In Berkeley, banning Jews is free speech, protesting anti-Semitism is not.
During the Black Lives Matter riots, UC Berkeley Chancellor Carol Christ endorsed defunding the police. “Elements of our country’s law enforcement culture dehumanize some of the very people whose safety and well-being police officers have sworn to protect,” she falsely claimed.
Two weeks ago, UC Berkeley called the police on a trucking conservative protest campus anti-Semitism and “Jewish Free Zones” erected by elements of its law school.
Berkeley Law School dean Erwin Chemerinsky had claimed that the university could not take any action against “Jew-Free Zones” enacted by student organizations, although he admitted that they would ban 90% of Jewish-speakers. “That is your First Amendment right. I find your statement offensive, but you have the right to say so. Punishing these student groups, or students, for their speech would clearly violate the Constitution,” he argued.
That was in early October.
In late October, Chemerinsky responded to a truck rented by a conservative group protesting the “Jewish Free Zone” by threatening that “we are exploring if any action can be taken against Media Accuracy for the truck.”
According to Chemerinsky and Berkeley, banning Jews is free speech, but protesting the ban is not.
Chemerinsky described the ban on 90% of Jewish speakers as merely “offensive”, but condemned a protest against it as “despicable behavior” and “scandalous”.
Adam Guillette, the president of Accuracy in Media, had decided to challenge the culture of anti-Semitism on campus by renting a truck to name and shame the students responsible for “Jewish Free Zones.”
It’s a tactic that groups fighting anti-Semitism like the Canary Mission have used successfully.
Recalling his own student days, Adam told me that, “When I was at the University of Florida we dealt with the same kind of nonsense and the Jewish groups on our campus didn’t do anything about it.
“Most Jewish students and most Jewish student groups just want to go to class, live their lives and not be bothered. They think that standing up to these bullies will only make things worse, so they stay quiet and hope the problem will go away. Silence is never the right answer when it comes to stalkers.”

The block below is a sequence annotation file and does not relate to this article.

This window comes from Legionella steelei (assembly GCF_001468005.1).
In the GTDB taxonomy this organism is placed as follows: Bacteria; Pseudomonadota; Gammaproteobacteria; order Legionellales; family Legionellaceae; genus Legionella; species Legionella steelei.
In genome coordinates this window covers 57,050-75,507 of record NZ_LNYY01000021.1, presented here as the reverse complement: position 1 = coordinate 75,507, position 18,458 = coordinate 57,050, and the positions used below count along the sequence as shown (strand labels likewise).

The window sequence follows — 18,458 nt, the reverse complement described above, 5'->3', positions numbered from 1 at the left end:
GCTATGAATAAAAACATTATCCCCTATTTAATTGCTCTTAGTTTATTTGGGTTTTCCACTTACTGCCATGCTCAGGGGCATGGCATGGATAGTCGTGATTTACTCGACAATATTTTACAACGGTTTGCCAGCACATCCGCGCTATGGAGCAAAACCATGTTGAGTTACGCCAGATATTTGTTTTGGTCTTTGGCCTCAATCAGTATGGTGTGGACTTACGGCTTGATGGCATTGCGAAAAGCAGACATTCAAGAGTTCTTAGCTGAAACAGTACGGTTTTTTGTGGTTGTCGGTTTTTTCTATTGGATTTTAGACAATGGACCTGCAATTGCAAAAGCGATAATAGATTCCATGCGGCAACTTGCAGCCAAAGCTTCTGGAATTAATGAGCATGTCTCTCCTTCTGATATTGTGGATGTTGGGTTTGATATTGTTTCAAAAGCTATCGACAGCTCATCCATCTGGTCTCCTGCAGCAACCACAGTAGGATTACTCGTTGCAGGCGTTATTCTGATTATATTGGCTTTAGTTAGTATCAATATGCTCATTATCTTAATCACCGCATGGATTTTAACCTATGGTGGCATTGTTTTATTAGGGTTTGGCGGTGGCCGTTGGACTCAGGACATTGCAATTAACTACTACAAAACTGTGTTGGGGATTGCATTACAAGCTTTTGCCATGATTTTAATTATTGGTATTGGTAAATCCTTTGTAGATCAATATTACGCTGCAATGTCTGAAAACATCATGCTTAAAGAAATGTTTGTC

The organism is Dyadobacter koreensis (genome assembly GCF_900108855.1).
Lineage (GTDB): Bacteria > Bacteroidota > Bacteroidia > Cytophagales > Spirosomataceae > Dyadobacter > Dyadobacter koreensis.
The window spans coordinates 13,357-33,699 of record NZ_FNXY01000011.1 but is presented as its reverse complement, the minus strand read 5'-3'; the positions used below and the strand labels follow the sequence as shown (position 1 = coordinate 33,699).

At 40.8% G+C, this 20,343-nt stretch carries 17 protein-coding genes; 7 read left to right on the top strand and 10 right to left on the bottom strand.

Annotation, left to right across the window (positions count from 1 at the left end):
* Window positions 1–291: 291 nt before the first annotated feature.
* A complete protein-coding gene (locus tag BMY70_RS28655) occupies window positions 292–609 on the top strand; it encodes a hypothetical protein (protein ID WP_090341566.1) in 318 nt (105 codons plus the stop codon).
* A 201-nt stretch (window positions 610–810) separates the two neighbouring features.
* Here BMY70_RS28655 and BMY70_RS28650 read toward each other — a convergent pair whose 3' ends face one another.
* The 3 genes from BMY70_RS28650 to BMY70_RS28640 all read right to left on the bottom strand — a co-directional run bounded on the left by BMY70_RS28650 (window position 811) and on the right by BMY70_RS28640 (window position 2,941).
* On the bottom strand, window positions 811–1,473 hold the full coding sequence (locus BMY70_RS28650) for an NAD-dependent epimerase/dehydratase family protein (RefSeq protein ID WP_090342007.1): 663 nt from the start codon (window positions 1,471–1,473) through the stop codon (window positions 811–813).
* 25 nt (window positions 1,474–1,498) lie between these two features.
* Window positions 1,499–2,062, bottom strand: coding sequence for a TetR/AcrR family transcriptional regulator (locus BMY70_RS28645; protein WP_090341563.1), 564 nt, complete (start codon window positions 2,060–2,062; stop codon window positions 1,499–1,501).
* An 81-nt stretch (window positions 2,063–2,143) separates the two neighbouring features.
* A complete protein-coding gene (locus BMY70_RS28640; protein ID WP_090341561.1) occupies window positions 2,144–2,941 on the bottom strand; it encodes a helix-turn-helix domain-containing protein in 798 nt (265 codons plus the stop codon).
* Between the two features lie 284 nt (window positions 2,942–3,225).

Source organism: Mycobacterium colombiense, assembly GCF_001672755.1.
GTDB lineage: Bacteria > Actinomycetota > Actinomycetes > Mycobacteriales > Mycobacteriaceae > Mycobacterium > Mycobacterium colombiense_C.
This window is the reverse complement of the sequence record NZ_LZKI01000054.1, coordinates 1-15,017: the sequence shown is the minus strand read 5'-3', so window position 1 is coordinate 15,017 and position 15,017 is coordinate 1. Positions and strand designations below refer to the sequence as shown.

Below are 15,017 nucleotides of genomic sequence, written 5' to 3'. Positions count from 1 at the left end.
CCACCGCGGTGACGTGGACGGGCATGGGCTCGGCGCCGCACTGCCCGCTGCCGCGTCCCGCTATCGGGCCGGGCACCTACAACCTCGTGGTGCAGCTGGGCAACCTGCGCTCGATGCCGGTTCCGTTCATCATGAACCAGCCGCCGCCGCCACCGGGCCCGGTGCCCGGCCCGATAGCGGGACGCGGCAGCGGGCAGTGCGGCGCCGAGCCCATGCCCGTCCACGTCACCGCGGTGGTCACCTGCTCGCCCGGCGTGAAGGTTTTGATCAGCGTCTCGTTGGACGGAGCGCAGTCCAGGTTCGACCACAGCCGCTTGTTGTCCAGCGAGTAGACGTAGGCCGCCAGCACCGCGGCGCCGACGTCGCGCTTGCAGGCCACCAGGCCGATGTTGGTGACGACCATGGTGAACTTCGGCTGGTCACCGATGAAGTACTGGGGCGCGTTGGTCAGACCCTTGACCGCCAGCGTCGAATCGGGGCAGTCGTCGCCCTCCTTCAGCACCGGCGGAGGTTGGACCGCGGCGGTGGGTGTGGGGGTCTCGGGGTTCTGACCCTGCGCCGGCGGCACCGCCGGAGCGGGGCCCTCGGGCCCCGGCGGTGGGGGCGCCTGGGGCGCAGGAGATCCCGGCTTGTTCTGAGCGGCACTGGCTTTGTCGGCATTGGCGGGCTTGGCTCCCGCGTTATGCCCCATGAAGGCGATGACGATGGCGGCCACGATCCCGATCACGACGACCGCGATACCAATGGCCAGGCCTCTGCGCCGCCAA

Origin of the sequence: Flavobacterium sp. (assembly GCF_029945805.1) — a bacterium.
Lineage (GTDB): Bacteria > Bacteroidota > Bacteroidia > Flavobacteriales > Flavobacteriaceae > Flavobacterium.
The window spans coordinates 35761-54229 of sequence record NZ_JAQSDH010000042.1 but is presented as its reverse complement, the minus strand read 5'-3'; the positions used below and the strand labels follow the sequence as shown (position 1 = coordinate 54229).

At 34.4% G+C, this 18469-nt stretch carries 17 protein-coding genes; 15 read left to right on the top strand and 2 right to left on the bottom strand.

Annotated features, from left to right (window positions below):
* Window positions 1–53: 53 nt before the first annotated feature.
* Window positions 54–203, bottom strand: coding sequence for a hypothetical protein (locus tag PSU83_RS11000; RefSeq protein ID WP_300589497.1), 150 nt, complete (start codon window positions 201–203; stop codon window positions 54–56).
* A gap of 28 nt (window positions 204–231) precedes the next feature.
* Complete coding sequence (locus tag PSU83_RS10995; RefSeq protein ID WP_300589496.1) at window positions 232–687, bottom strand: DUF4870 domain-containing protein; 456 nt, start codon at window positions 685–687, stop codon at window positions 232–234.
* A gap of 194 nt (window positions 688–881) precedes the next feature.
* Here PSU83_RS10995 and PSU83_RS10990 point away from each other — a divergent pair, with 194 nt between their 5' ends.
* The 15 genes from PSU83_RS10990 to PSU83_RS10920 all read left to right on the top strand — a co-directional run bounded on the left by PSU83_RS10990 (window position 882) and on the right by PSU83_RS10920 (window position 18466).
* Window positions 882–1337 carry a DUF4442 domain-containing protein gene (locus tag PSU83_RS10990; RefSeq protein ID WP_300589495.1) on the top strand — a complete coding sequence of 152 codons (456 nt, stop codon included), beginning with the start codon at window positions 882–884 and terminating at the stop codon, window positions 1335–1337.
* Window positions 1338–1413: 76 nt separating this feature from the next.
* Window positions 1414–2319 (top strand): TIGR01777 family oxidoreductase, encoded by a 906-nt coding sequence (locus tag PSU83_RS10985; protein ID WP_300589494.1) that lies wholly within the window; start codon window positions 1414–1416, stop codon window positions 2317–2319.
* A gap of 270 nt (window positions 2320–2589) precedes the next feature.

Instead of silence, feel a truck name the perpetrators and declare “shame, shame.”
And UC Berkeley responded with violence and legal threats.
An earlier AIM truck protesting UC Berkeley’s anti-Semitism had been met with stones and condemnations by the ADL, Berkeley’s Hillel, and the local JCRC.
UC Berkeley administrators offered “emotional support” to students who were upset by a truck with a picture of Hitler reading, “All in favor of banning Jews, raise your right hand.”
In response to the latest AIM protest truck, Adam Guillette told me that “the university called the police on our truck last week. The police told our driver that he was violating a city statute and was not allowed to park on public roads in a paid parking spot near the law school.”
It is unclear whether such regulation exists, but what is clear is that, despite his stated support for free speech, UC Berkeley law dean Erwin Chemerinsky attempted to suppress a nonviolent protest against anti-Semitism by abusing police and local resources. regulations
“It is a shame that Chemerinsky’s devotion to free speech extends to anti-Semites but not to those who fight them. He seems like he would rather see us silenced than those who wish to intimidate Jews,” the AIM president said. cover magazine.
Chemerinsky and UC Berkeley failed to protect Jewish students, but did use the police to protect some of the students identified by the AIM truck, such as Jasmin Luz of the Womxn of Color Collective, Jung Kim of the American Law Student Association of Asia Pacific, and Nicki Guivatchian of the Middle East and North Africa Law Students Association.”